* 10:25 am - The US Supreme Court has decided not to hear arguments of an appellate decision upholding New York’s restrictive concealed carry law. From the SCOTUS Blog…
The denial of review in Kachalsky, et al., v. Cacace, et al. (docket 12-845) was the latest in a series of denials of attempts to get the Justices to explore the reach of the Court’s 2008 decision in District of Columbia v. Heller, recognizing a Second Amendment right to have a gun for personal self-defense. That decision, though, was limited to a right to have a gun ready to shoot inside one’s own home.
In the Heller decision, the Court emphasized that the personal right it was recognizing for the first time was not an “absolute” right, and that gun ownership could be subjected to “reasonable” regulations. It provided some examples, such as having a gun in a sensitive public place, but that list was not intended to be complete. That has left it to Congress and to state legislatures to decide whether they want to impose new forms of gun control. […]
There is now such a clear split among federal appeals courts on whether constitutional gun rights extend beyond the home, and yet that was not sufficient to draw the Court back into the center of the controversy in the new case from New York. The new case sought to test the constitutionality of limiting a citizen’s right to a license to carry a concealed gun in public to those who can show they have a “proper cause” for their belief that they need a gun for self-defense away from home.
Essentially, the Court’s decision allows New York’s quite restrictive concealed carry laws to stand as-is. That could strengthen the hands of gun control advocates here, who have bitterly disputed the Chicago federal appellate court ruling that Illinois’ blanket prohibition on concealed carry was unconstitutional. At minimum, gun control groups say, any new state law ought to be pretty darned restrictive. Gun rights advocates had hoped that the Supremes would take the NY case and toss out that state’s law.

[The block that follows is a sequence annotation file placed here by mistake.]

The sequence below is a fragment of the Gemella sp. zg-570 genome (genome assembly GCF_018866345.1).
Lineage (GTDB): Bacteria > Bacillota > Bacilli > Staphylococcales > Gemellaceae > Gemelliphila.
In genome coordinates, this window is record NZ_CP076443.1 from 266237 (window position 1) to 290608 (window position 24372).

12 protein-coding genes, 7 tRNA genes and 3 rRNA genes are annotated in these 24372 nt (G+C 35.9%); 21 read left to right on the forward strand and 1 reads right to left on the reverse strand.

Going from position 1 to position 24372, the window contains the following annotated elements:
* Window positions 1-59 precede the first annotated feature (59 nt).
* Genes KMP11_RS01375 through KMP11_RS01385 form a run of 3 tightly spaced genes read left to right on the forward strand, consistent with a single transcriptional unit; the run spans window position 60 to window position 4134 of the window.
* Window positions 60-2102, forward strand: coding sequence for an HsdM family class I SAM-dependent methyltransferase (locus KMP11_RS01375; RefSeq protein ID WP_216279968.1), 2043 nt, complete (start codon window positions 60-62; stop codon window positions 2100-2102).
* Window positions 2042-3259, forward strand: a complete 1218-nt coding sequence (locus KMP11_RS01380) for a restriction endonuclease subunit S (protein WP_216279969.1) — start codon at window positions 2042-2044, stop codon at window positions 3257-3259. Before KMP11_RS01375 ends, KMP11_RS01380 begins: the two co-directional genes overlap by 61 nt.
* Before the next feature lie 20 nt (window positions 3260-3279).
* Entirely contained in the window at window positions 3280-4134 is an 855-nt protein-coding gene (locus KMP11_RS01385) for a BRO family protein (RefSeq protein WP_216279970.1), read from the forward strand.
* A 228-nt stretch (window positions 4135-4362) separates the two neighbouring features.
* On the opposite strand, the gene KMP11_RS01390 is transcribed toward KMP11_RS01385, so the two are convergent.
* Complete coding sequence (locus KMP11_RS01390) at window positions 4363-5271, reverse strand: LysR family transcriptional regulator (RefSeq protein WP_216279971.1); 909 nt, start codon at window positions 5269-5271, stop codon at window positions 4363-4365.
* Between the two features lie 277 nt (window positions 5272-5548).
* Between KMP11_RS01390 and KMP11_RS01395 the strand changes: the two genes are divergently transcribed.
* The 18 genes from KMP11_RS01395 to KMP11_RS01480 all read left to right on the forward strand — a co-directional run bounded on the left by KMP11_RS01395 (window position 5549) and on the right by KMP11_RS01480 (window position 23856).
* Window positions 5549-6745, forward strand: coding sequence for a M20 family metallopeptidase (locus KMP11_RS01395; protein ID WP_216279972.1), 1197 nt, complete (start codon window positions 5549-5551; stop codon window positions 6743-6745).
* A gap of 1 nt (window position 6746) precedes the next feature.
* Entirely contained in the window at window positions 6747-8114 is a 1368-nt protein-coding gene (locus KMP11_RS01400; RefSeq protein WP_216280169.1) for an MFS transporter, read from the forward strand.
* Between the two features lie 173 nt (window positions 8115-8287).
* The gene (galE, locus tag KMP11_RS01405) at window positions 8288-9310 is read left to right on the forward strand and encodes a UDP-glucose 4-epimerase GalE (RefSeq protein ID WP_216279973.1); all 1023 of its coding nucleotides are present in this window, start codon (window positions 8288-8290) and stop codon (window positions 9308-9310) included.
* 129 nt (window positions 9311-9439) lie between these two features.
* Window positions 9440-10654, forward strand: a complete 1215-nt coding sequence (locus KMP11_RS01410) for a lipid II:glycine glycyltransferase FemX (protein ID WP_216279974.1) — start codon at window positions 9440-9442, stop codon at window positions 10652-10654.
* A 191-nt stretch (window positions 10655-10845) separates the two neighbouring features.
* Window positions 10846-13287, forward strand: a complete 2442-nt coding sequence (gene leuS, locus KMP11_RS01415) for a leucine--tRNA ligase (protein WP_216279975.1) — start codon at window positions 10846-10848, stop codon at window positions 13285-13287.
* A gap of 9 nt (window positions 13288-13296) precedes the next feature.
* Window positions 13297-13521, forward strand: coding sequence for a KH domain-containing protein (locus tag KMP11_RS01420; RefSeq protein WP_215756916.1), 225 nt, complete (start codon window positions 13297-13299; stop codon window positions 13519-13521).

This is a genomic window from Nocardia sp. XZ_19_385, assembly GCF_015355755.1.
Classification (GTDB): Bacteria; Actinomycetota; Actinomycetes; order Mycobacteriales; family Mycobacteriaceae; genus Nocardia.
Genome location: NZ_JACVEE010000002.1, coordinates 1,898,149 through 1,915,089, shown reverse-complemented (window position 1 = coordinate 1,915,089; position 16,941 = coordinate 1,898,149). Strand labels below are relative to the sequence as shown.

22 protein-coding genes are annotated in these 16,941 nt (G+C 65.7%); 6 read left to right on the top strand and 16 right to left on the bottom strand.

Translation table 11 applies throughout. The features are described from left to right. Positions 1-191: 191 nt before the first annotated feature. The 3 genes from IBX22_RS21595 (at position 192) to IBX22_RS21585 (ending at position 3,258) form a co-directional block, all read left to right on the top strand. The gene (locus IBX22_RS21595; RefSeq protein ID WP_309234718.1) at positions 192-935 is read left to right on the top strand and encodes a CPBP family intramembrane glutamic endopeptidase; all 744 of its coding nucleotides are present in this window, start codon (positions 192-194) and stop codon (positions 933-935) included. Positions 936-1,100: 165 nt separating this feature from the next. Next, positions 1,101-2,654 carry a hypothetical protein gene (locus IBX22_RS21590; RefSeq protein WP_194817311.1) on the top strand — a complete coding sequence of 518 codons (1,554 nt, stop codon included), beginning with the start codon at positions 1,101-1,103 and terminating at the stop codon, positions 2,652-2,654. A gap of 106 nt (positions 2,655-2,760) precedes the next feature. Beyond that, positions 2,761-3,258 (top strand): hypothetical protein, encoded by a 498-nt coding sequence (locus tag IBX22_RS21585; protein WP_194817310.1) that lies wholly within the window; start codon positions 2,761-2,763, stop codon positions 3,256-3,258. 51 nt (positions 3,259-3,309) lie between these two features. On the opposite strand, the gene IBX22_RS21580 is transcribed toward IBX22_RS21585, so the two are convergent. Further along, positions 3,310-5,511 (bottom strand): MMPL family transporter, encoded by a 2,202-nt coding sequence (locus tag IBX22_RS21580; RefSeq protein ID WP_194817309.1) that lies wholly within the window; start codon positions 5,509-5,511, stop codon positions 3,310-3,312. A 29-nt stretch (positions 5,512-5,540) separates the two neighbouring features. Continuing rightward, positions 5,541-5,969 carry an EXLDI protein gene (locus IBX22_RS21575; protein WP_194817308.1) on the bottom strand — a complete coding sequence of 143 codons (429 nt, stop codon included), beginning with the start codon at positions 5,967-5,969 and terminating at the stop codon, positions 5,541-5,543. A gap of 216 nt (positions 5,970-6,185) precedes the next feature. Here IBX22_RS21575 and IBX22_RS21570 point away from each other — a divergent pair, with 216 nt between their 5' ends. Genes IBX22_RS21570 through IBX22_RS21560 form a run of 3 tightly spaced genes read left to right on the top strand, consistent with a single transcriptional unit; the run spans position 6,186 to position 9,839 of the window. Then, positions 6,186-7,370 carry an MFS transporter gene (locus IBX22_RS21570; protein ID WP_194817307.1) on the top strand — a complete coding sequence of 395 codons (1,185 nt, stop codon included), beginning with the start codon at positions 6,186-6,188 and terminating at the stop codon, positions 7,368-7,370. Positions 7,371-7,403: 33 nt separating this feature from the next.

I’m assuming the pressure will also increase on Attorney General Lisa Madigan to appeal the appellate court’s ruling that gives Illinois until June 9th to revamp state law.
*** UPDATE *** Washington Times…
Alan Gura, counsel for the [New York] plaintiffs — five residents who had applied for a “full-carry license” — disagreed.
“The only thing worse than explicitly refusing to enforce an enumerated constitutional right would be to declare a right ‘fundamental’ while standing aside as lower courts render it worthless,” Mr. Gura wrote in a reply brief on March 26. “Few outcomes could promote as much cynicism about our legal system.”
The other way of looking at this is that the US Supreme Court hasn’t yet decided that concealed carry truly is a “fundamental right.”
So far, no response from ISRA.